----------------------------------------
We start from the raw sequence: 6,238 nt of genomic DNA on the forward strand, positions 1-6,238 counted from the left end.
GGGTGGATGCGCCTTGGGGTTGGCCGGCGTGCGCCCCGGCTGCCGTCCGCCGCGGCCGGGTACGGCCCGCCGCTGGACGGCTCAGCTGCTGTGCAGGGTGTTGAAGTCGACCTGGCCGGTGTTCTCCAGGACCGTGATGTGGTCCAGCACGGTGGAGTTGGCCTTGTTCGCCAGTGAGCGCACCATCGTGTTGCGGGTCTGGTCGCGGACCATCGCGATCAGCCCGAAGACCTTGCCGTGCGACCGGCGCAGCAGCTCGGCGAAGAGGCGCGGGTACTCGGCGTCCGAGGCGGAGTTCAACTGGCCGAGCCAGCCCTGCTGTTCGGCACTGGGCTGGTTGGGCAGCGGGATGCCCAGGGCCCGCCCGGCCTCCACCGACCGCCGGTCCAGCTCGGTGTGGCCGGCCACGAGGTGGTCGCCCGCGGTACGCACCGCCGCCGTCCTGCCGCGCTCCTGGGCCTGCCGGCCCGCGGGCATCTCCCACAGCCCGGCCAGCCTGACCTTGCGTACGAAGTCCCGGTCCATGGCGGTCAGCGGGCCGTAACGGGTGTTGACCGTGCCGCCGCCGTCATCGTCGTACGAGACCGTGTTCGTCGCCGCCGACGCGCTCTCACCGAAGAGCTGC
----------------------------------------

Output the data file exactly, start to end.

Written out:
We start from the raw sequence: 6,238 nt of genomic DNA on the forward strand, positions 1-6,238 counted from the left end.
GGGTGGATGCGCCTTGGGGTTGGCCGGCGTGCGCCCCGGCTGCCGTCCGCCGCGGCCGGGTACGGCCCGCCGCTGGACGGCTCAGCTGCTGTGCAGGGTGTTGAAGTCGACCTGGCCGGTGTTCTCCAGGACCGTGATGTGGTCCAGCACGGTGGAGTTGGCCTTGTTCGCCAGTGAGCGCACCATCGTGTTGCGGGTCTGGTCGCGGACCATCGCGATCAGCCCGAAGACCTTGCCGTGCGACCGGCGCAGCAGCTCGGCGAAGAGGCGCGGGTACTCGGCGTCCGAGGCGGAGTTCAACTGGCCGAGCCAGCCCTGCTGTTCGGCACTGGGCTGGTTGGGCAGCGGGATGCCCAGGGCCCGCCCGGCCTCCACCGACCGCCGGTCCAGCTCGGTGTGGCCGGCCACGAGGTGGTCGCCCGCGGTACGCACCGCCGCCGTCCTGCCGCGCTCCTGGGCCTGCCGGCCCGCGGGCATCTCCCACAGCCCGGCCAGCCTGACCTTGCGTACGAAGTCCCGGTCCATGGCGGTCAGCGGGCCGTAACGGGTGTTGACCGTGCCGCCGCCGTCATCGTCGTACGAGACCGTGTTCGTCGCCGCCGACGCGCTCTCACCGAAGAGCTGC